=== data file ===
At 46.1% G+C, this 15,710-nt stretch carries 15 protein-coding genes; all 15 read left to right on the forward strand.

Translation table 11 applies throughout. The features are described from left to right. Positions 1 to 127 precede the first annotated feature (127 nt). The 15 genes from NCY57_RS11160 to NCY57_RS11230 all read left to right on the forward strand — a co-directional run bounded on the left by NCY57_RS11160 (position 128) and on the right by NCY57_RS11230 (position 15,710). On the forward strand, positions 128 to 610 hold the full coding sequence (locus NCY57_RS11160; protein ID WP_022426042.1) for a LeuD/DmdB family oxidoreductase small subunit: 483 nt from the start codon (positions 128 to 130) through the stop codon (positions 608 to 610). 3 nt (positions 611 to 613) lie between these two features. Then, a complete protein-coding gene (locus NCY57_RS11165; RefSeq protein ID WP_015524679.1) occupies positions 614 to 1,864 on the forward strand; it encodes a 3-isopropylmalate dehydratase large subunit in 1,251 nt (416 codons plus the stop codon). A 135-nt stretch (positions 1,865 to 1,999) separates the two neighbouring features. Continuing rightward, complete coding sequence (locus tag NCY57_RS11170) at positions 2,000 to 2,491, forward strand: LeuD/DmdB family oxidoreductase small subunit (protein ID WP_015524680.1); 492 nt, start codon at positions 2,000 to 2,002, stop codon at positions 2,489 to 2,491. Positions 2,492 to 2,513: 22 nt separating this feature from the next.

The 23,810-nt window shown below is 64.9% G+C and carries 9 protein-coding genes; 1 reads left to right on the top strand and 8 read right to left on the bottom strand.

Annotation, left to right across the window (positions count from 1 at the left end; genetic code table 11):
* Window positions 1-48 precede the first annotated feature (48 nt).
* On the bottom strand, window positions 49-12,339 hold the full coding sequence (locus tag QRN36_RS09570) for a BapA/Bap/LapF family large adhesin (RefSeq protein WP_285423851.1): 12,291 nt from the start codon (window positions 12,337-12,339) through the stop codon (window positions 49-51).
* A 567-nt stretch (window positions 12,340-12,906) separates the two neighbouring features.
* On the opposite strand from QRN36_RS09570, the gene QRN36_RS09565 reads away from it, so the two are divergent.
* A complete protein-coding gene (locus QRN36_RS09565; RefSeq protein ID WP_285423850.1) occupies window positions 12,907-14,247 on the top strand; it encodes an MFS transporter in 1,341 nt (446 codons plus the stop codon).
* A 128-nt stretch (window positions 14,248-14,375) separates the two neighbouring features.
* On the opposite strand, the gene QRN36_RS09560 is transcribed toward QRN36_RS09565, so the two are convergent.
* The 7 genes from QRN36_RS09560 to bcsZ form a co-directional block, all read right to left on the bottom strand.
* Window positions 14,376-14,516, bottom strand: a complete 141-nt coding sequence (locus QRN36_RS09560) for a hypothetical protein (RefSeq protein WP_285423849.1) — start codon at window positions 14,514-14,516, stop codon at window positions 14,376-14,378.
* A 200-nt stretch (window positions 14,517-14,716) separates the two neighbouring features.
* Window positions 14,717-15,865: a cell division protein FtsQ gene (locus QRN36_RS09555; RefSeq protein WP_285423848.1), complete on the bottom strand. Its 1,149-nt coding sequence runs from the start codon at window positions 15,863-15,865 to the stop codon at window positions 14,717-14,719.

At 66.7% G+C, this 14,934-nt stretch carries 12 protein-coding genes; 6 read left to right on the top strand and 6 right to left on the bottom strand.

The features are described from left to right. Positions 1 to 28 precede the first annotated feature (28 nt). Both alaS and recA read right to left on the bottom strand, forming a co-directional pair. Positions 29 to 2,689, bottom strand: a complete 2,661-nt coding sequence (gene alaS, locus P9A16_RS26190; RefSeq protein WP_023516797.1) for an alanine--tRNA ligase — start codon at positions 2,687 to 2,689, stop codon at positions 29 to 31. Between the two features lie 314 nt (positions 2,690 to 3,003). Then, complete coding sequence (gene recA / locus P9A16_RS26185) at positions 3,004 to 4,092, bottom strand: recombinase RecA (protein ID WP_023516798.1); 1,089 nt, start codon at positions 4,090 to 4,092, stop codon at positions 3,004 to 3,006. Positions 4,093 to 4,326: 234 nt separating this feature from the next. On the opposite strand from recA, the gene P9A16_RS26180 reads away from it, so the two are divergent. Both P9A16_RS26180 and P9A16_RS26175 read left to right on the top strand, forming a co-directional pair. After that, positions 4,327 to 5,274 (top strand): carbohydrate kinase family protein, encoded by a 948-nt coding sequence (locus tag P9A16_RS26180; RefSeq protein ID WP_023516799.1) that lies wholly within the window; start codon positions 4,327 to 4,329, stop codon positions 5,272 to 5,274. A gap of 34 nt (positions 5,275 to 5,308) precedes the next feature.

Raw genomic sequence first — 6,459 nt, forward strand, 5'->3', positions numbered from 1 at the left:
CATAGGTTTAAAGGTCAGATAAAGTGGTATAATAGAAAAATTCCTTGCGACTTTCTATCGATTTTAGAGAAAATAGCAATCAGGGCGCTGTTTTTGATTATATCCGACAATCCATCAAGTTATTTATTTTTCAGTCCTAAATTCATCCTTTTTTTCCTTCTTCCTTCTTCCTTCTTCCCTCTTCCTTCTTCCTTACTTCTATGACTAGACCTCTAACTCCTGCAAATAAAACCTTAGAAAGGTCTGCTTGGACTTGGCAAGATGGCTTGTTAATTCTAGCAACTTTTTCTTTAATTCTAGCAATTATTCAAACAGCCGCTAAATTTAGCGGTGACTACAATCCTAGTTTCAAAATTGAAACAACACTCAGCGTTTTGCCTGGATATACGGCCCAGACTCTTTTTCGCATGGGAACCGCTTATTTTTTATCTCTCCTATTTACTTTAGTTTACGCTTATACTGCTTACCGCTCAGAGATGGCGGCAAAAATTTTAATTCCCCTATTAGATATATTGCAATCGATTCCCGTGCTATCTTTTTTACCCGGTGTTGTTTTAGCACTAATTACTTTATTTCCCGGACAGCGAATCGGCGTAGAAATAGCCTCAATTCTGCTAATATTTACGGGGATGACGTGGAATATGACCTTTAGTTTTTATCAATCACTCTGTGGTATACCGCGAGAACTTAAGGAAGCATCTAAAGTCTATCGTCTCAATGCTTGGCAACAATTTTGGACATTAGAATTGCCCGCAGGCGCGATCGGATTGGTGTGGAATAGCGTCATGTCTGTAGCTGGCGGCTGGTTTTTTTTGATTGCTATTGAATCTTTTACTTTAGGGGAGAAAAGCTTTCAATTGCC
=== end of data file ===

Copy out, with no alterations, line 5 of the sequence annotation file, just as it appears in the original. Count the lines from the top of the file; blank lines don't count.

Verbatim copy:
* Window positions 1-48 precede the first annotated feature (48 nt).